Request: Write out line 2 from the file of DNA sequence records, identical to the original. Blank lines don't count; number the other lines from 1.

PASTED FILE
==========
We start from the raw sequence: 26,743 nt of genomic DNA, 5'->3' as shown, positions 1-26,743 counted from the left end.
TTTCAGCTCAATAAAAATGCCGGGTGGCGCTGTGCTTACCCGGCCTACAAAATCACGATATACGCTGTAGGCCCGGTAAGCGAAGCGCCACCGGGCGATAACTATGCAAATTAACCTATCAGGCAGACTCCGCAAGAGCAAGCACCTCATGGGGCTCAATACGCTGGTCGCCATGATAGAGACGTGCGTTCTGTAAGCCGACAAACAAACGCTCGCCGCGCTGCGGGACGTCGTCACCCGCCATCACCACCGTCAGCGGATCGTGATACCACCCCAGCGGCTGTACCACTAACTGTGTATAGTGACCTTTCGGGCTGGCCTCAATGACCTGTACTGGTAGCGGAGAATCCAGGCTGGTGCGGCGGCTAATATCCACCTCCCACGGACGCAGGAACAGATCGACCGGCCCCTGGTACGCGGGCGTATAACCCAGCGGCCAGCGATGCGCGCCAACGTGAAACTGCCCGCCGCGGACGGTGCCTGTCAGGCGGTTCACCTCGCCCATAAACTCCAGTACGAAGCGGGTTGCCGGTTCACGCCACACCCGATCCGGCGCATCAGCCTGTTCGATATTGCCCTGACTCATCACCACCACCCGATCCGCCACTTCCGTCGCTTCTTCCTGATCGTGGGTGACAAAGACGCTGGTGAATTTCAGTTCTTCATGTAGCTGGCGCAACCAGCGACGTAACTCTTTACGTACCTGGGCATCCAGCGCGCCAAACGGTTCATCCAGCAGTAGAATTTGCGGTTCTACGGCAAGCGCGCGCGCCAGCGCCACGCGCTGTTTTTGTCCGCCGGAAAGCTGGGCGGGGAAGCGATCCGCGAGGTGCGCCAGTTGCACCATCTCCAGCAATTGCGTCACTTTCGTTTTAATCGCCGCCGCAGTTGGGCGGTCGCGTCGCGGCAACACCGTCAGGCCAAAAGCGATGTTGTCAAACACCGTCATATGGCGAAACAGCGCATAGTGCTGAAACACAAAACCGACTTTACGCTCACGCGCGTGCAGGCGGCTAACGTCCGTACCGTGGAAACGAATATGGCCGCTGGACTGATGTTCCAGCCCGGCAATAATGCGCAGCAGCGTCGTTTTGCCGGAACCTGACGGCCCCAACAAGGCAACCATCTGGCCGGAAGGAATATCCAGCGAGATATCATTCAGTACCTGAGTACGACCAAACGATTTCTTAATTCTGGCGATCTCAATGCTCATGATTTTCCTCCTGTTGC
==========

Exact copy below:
TTTCAGCTCAATAAAAATGCCGGGTGGCGCTGTGCTTACCCGGCCTACAAAATCACGATATACGCTGTAGGCCCGGTAAGCGAAGCGCCACCGGGCGATAACTATGCAAATTAACCTATCAGGCAGACTCCGCAAGAGCAAGCACCTCATGGGGCTCAATACGCTGGTCGCCATGATAGAGACGTGCGTTCTGTAAGCCGACAAACAAACGCTCGCCGCGCTGCGGGACGTCGTCACCCGCCATCACCACCGTCAGCGGATCGTGATACCACCCCAGCGGCTGTACCACTAACTGTGTATAGTGACCTTTCGGGCTGGCCTCAATGACCTGTACTGGTAGCGGAGAATCCAGGCTGGTGCGGCGGCTAATATCCACCTCCCACGGACGCAGGAACAGATCGACCGGCCCCTGGTACGCGGGCGTATAACCCAGCGGCCAGCGATGCGCGCCAACGTGAAACTGCCCGCCGCGGACGGTGCCTGTCAGGCGGTTCACCTCGCCCATAAACTCCAGTACGAAGCGGGTTGCCGGTTCACGCCACACCCGATCCGGCGCATCAGCCTGTTCGATATTGCCCTGACTCATCACCACCACCCGATCCGCCACTTCCGTCGCTTCTTCCTGATCGTGGGTGACAAAGACGCTGGTGAATTTCAGTTCTTCATGTAGCTGGCGCAACCAGCGACGTAACTCTTTACGTACCTGGGCATCCAGCGCGCCAAACGGTTCATCCAGCAGTAGAATTTGCGGTTCTACGGCAAGCGCGCGCGCCAGCGCCACGCGCTGTTTTTGTCCGCCGGAAAGCTGGGCGGGGAAGCGATCCGCGAGGTGCGCCAGTTGCACCATCTCCAGCAATTGCGTCACTTTCGTTTTAATCGCCGCCGCAGTTGGGCGGTCGCGTCGCGGCAACACCGTCAGGCCAAAAGCGATGTTGTCAAACACCGTCATATGGCGAAACAGCGCATAGTGCTGAAACACAAAACCGACTTTACGCTCACGCGCGTGCAGGCGGCTAACGTCCGTACCGTGGAAACGAATATGGCCGCTGGACTGATGTTCCAGCCCGGCAATAATGCGCAGCAGCGTCGTTTTGCCGGAACCTGACGGCCCCAACAAGGCAACCATCTGGCCGGAAGGAATATCCAGCGAGATATCATTCAGTACCTGAGTACGACCAAACGATTTCTTAATTCTGGCGATCTCAATGCTCATGATTTTCCTCCTGTTGC